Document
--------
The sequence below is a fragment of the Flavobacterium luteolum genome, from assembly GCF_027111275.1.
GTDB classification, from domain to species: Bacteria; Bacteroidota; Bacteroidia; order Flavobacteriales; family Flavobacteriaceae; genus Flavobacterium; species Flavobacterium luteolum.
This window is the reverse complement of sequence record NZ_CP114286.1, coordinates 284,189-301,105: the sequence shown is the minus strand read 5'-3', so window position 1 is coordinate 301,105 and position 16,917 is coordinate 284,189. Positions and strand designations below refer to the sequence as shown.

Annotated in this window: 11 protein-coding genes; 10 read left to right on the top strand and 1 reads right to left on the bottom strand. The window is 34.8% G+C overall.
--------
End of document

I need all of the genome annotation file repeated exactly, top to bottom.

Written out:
The sequence below is a fragment of the Flavobacterium luteolum genome, from assembly GCF_027111275.1.
GTDB classification, from domain to species: Bacteria; Bacteroidota; Bacteroidia; order Flavobacteriales; family Flavobacteriaceae; genus Flavobacterium; species Flavobacterium luteolum.
This window is the reverse complement of sequence record NZ_CP114286.1, coordinates 284,189-301,105: the sequence shown is the minus strand read 5'-3', so window position 1 is coordinate 301,105 and position 16,917 is coordinate 284,189. Positions and strand designations below refer to the sequence as shown.

Annotated in this window: 11 protein-coding genes; 10 read left to right on the top strand and 1 reads right to left on the bottom strand. The window is 34.8% G+C overall.